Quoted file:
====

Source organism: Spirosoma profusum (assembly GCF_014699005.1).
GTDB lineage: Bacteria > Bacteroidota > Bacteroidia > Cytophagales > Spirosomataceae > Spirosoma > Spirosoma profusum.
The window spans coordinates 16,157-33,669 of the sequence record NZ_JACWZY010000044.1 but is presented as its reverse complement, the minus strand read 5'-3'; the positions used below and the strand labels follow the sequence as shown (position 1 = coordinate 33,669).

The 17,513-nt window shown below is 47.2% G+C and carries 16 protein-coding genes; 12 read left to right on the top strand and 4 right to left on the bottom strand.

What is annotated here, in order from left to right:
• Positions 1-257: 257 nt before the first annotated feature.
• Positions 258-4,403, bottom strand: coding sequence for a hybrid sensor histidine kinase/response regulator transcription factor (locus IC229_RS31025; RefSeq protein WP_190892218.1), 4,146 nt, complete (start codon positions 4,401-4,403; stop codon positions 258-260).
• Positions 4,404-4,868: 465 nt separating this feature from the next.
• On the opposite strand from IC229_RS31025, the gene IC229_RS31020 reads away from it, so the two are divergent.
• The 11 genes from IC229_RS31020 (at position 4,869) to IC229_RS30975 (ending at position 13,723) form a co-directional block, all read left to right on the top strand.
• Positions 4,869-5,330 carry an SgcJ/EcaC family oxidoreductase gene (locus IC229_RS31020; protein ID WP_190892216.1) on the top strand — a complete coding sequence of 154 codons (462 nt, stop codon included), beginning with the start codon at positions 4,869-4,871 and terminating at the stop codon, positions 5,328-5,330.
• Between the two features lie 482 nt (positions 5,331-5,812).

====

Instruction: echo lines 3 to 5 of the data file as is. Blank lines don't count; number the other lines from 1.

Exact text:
The window spans coordinates 16,157-33,669 of the sequence record NZ_JACWZY010000044.1 but is presented as its reverse complement, the minus strand read 5'-3'; the positions used below and the strand labels follow the sequence as shown (position 1 = coordinate 33,669).

The 17,513-nt window shown below is 47.2% G+C and carries 16 protein-coding genes; 12 read left to right on the top strand and 4 right to left on the bottom strand.

What is annotated here, in order from left to right: